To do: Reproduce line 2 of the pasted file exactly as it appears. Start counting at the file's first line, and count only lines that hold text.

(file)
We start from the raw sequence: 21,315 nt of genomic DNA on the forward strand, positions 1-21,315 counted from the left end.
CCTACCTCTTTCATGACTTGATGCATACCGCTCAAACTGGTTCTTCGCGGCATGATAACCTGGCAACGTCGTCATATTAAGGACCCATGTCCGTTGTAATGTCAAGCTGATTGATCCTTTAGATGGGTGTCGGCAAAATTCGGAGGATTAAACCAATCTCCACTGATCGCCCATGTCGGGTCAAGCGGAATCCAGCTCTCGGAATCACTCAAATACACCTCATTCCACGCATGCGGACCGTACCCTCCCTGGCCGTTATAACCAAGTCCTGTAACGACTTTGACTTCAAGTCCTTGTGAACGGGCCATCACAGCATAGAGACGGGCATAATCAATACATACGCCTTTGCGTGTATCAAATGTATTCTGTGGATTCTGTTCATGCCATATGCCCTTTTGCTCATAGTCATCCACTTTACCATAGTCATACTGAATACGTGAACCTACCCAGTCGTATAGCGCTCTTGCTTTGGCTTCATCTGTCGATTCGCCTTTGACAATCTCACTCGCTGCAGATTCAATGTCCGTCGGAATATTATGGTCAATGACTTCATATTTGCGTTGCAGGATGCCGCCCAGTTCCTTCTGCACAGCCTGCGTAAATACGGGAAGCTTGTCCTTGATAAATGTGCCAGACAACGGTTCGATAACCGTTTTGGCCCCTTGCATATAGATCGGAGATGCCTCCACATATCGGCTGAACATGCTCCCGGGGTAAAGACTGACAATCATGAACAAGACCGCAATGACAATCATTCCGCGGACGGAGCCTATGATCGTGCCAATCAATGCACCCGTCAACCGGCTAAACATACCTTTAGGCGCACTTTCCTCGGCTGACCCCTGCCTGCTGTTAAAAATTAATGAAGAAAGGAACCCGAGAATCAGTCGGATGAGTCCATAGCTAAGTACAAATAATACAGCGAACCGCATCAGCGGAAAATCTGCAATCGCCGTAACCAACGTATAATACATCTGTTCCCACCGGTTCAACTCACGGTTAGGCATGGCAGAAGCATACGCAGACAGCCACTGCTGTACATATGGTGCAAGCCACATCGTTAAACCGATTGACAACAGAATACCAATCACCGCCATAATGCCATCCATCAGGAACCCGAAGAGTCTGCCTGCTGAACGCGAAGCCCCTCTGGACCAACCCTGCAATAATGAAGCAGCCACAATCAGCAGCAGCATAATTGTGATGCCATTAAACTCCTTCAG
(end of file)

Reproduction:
CCTACCTCTTTCATGACTTGATGCATACCGCTCAAACTGGTTCTTCGCGGCATGATAACCTGGCAACGTCGTCATATTAAGGACCCATGTCCGTTGTAATGTCAAGCTGATTGATCCTTTAGATGGGTGTCGGCAAAATTCGGAGGATTAAACCAATCTCCACTGATCGCCCATGTCGGGTCAAGCGGAATCCAGCTCTCGGAATCACTCAAATACACCTCATTCCACGCATGCGGACCGTACCCTCCCTGGCCGTTATAACCAAGTCCTGTAACGACTTTGACTTCAAGTCCTTGTGAACGGGCCATCACAGCATAGAGACGGGCATAATCAATACATACGCCTTTGCGTGTATCAAATGTATTCTGTGGATTCTGTTCATGCCATATGCCCTTTTGCTCATAGTCATCCACTTTACCATAGTCATACTGAATACGTGAACCTACCCAGTCGTATAGCGCTCTTGCTTTGGCTTCATCTGTCGATTCGCCTTTGACAATCTCACTCGCTGCAGATTCAATGTCCGTCGGAATATTATGGTCAATGACTTCATATTTGCGTTGCAGGATGCCGCCCAGTTCCTTCTGCACAGCCTGCGTAAATACGGGAAGCTTGTCCTTGATAAATGTGCCAGACAACGGTTCGATAACCGTTTTGGCCCCTTGCATATAGATCGGAGATGCCTCCACATATCGGCTGAACATGCTCCCGGGGTAAAGACTGACAATCATGAACAAGACCGCAATGACAATCATTCCGCGGACGGAGCCTATGATCGTGCCAATCAATGCACCCGTCAACCGGCTAAACATACCTTTAGGCGCACTTTCCTCGGCTGACCCCTGCCTGCTGTTAAAAATTAATGAAGAAAGGAACCCGAGAATCAGTCGGATGAGTCCATAGCTAAGTACAAATAATACAGCGAACCGCATCAGCGGAAAATCTGCAATCGCCGTAACCAACGTATAATACATCTGTTCCCACCGGTTCAACTCACGGTTAGGCATGGCAGAAGCATACGCAGACAGCCACTGCTGTACATATGGTGCAAGCCACATCGTTAAACCGATTGACAACAGAATACCAATCACCGCCATAATGCCATCCATCAGGAACCCGAAGAGTCTGCCTGCTGAACGCGAAGCCCCTCTGGACCAACCCTGCAATAATGAAGCAGCCACAATCAGCAGCAGCATAATTGTGATGCCATTAAACTCCTTCAG